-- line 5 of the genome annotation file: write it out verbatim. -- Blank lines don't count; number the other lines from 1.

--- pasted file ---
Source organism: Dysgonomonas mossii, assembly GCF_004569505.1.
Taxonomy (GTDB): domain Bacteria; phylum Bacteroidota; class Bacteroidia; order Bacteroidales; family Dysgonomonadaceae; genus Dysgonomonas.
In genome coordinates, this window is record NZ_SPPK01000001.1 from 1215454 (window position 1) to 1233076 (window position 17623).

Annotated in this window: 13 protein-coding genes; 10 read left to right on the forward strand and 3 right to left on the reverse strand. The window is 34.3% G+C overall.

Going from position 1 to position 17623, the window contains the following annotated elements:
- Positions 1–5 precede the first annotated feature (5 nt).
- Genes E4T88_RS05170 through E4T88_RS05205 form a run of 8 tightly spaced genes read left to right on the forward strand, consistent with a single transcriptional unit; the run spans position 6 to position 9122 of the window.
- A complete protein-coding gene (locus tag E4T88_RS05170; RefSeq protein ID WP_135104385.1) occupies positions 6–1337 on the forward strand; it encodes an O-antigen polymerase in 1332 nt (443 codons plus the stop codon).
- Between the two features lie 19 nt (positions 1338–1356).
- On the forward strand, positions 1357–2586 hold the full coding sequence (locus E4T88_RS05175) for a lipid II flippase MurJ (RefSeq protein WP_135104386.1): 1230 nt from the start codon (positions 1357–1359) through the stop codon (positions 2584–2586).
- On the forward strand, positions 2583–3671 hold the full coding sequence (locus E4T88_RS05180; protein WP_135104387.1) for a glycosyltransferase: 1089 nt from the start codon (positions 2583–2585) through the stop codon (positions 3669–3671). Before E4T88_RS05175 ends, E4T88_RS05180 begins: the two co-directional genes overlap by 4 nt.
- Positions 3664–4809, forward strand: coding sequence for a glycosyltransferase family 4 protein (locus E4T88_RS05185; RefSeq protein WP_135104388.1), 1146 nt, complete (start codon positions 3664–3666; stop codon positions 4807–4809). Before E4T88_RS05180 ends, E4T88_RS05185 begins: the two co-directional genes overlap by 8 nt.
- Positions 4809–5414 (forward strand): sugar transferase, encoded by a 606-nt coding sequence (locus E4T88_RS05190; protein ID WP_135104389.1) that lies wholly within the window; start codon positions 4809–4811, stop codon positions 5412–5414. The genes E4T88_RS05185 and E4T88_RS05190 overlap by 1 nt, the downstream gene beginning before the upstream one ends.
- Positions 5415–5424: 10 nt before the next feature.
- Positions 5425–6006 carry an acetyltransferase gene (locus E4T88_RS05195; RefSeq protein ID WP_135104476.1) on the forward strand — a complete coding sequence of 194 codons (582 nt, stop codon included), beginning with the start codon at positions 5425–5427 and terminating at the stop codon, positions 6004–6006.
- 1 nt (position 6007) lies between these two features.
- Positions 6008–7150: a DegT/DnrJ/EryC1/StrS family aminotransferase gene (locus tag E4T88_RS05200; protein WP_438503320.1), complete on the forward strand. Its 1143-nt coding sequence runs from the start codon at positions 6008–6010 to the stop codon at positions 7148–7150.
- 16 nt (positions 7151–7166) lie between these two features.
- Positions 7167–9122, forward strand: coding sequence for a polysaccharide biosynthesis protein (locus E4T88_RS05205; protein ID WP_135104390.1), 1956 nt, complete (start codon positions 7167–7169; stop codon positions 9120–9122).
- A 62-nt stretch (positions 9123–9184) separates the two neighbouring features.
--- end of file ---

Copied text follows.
Going from position 1 to position 17623, the window contains the following annotated elements: